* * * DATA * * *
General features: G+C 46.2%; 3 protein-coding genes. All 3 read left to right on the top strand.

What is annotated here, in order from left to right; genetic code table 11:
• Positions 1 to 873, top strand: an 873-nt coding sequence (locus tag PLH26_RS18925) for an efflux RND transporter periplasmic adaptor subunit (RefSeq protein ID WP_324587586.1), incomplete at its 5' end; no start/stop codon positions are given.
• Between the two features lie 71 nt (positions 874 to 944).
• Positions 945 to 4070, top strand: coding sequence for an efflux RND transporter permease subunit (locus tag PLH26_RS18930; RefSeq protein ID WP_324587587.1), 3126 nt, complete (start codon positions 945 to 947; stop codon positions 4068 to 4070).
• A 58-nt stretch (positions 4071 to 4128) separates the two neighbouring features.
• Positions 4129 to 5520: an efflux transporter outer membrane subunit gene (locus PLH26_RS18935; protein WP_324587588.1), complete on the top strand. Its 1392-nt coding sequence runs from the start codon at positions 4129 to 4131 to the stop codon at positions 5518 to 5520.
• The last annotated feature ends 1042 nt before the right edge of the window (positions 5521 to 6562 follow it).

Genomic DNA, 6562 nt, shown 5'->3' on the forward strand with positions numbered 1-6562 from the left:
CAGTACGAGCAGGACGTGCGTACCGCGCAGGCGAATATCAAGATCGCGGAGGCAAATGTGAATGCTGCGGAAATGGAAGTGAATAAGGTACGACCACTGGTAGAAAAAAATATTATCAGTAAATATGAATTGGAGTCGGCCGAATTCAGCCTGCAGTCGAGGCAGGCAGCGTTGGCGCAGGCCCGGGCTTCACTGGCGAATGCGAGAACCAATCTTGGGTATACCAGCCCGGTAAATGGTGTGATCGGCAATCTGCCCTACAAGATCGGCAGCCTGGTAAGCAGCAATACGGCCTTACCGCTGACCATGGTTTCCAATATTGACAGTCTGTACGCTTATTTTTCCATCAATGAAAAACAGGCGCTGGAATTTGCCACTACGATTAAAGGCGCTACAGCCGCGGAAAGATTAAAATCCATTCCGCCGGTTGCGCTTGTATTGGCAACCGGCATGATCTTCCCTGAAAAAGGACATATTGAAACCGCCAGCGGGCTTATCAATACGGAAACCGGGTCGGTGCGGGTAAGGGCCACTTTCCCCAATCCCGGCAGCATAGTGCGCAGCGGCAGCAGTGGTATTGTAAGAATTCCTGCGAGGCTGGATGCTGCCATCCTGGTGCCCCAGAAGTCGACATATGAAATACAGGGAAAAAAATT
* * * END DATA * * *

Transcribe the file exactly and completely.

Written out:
General features: G+C 46.2%; 3 protein-coding genes. All 3 read left to right on the top strand.

What is annotated here, in order from left to right; genetic code table 11:
• Positions 1 to 873, top strand: an 873-nt coding sequence (locus tag PLH26_RS18925) for an efflux RND transporter periplasmic adaptor subunit (RefSeq protein ID WP_324587586.1), incomplete at its 5' end; no start/stop codon positions are given.
• Between the two features lie 71 nt (positions 874 to 944).
• Positions 945 to 4070, top strand: coding sequence for an efflux RND transporter permease subunit (locus tag PLH26_RS18930; RefSeq protein ID WP_324587587.1), 3126 nt, complete (start codon positions 945 to 947; stop codon positions 4068 to 4070).
• A 58-nt stretch (positions 4071 to 4128) separates the two neighbouring features.
• Positions 4129 to 5520: an efflux transporter outer membrane subunit gene (locus PLH26_RS18935; protein WP_324587588.1), complete on the top strand. Its 1392-nt coding sequence runs from the start codon at positions 4129 to 4131 to the stop codon at positions 5518 to 5520.
• The last annotated feature ends 1042 nt before the right edge of the window (positions 5521 to 6562 follow it).

Genomic DNA, 6562 nt, shown 5'->3' on the forward strand with positions numbered 1-6562 from the left:
CAGTACGAGCAGGACGTGCGTACCGCGCAGGCGAATATCAAGATCGCGGAGGCAAATGTGAATGCTGCGGAAATGGAAGTGAATAAGGTACGACCACTGGTAGAAAAAAATATTATCAGTAAATATGAATTGGAGTCGGCCGAATTCAGCCTGCAGTCGAGGCAGGCAGCGTTGGCGCAGGCCCGGGCTTCACTGGCGAATGCGAGAACCAATCTTGGGTATACCAGCCCGGTAAATGGTGTGATCGGCAATCTGCCCTACAAGATCGGCAGCCTGGTAAGCAGCAATACGGCCTTACCGCTGACCATGGTTTCCAATATTGACAGTCTGTACGCTTATTTTTCCATCAATGAAAAACAGGCGCTGGAATTTGCCACTACGATTAAAGGCGCTACAGCCGCGGAAAGATTAAAATCCATTCCGCCGGTTGCGCTTGTATTGGCAACCGGCATGATCTTCCCTGAAAAAGGACATATTGAAACCGCCAGCGGGCTTATCAATACGGAAACCGGGTCGGTGCGGGTAAGGGCCACTTTCCCCAATCCCGGCAGCATAGTGCGCAGCGGCAGCAGTGGTATTGTAAGAATTCCTGCGAGGCTGGATGCTGCCATCCTGGTGCCCCAGAAGTCGACATATGAAATACAGGGAAAAAAATT